Murphy’s team to open Morningside Kitchen in the old Rosebud space in April

Design your own meals with rotisserie-grilled meats, chicken, and fish, and fresh sides
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0316MorningsideKitchenTom Murphy of Murphy’s in Virginia-Highland has transformed the old Rosebud space into a new brunch and dinner restaurant called Morningside Kitchen. With the help of culinary director Ian Winslade and former executive chef Tom Harvey, Murphy hopes to open by early April. The focus of the menu will be the wood-fired grill and charcoal rotisserie. “It’s the hospitality that makes Murphy’s such a perennial favorite, and guests can feel confident that they’ll find that here as well,” says Harvey, who served as Murphy’s executive chef in 2011. “The way the menu is laid out will be a completely fresh experience. We want to give people another type of cuisine.”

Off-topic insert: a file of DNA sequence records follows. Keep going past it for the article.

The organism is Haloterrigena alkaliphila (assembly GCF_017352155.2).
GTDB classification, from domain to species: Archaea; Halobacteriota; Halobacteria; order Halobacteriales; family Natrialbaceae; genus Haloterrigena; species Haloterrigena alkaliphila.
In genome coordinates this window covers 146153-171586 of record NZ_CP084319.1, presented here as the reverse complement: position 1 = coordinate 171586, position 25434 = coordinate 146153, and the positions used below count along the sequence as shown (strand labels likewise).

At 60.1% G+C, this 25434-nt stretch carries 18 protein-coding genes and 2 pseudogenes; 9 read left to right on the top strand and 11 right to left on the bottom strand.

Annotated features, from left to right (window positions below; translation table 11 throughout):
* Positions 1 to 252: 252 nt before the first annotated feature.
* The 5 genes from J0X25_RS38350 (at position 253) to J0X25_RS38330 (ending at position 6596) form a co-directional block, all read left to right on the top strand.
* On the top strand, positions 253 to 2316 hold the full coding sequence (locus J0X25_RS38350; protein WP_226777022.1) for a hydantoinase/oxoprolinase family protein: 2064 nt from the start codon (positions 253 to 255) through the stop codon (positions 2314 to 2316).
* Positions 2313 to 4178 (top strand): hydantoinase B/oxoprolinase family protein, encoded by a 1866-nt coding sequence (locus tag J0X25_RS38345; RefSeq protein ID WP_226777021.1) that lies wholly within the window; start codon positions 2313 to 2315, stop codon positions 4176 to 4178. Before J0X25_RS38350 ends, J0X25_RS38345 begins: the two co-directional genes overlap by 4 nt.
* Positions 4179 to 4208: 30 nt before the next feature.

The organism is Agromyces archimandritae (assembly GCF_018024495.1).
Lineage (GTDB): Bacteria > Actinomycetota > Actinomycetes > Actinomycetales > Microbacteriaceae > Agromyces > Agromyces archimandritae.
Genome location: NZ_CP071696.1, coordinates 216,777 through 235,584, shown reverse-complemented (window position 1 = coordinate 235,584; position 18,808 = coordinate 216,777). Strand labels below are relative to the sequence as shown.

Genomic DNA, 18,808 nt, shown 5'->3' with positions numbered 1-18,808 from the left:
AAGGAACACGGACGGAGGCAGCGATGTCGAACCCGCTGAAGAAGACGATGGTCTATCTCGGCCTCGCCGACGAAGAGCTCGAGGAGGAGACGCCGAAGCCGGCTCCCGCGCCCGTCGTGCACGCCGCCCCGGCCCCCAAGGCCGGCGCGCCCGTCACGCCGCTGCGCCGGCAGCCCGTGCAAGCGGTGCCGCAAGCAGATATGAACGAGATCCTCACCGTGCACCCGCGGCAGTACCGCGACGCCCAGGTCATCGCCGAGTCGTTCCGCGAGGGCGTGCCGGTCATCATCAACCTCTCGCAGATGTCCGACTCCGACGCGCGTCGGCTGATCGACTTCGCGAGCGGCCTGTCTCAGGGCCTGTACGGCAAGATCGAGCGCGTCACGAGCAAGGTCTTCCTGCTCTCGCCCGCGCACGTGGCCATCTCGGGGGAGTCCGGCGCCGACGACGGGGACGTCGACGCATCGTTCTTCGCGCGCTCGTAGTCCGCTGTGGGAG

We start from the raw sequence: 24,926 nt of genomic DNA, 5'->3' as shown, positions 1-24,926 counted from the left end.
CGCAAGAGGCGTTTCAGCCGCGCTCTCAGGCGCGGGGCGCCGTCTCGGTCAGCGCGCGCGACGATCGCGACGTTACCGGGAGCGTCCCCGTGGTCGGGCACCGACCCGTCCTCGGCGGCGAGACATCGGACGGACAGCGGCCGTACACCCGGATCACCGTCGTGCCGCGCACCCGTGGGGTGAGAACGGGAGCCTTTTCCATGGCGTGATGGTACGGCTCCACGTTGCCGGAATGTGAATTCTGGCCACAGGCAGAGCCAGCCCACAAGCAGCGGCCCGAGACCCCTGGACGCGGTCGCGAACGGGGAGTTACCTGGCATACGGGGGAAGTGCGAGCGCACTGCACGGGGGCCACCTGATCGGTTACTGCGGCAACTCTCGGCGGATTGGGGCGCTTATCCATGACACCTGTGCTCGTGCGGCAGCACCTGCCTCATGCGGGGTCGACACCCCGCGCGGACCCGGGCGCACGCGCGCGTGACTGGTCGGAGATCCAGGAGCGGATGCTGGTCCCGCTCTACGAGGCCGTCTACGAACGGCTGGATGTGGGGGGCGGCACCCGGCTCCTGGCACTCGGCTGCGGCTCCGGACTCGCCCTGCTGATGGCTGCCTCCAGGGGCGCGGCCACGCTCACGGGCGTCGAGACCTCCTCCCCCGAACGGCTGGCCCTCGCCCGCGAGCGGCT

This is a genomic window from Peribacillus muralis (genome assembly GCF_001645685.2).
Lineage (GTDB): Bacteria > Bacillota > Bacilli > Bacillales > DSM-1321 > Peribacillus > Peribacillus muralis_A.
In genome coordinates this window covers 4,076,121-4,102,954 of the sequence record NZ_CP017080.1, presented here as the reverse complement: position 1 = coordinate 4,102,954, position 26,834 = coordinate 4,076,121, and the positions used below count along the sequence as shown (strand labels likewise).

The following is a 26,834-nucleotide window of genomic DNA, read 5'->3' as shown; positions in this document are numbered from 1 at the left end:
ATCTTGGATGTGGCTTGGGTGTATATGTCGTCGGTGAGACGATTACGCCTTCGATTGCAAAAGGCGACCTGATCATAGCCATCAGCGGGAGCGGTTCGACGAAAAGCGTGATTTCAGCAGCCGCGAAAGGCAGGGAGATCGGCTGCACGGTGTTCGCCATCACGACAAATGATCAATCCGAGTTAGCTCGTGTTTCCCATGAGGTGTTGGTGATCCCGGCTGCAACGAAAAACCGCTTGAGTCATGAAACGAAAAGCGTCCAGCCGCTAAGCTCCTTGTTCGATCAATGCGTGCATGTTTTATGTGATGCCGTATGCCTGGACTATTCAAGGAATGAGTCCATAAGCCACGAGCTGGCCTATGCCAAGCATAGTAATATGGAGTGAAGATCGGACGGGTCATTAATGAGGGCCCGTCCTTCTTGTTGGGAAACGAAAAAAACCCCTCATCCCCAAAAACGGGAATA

Together Winslade and chef de cuisine Bhavesh Patel designed a menu featuring a rotating selection of fish, chicken, and meat with seasonal sides like quinoa salad, greens, and hand-cut fries, ranging from $18 to about $25. Bar snacks include roasted peanuts with olives, and roasted eggplant and white bean hummus served with grilled pita. For dessert, there will be a butterscotch brownie with caramel popcorn.

Morningside Kitchen will also serve brunch. “Murphy’s brunch is a legendary thing. In this neighborhood, it’s a big part of the fabric of how people like to spend their weekends,” Harvey says. “Cage-free eggs will be the cornerstone of the menu, along with Pine Street bacon, Delia’s chicken sausage, and Batdorf & Bronson espresso.”

Beverage director Dan Givens is working on a cocktail menu, including two drinks on tap, likely a Southern sweet tea sangria and a batch-produced old fashioned. There will be seven draft beers, mostly local varieties, and about two dozen wines, the majority of which will be available by the glass.

The team has been busy revamping the space with new lighting, upholstery, and kitchen equipment. Expect cream-colored leather, exposed brick walls, and mirrored décor. “It was about having the right team of people to expand here in the neighborhood,” Harvey says. “The space was available and things fell into place very well.”

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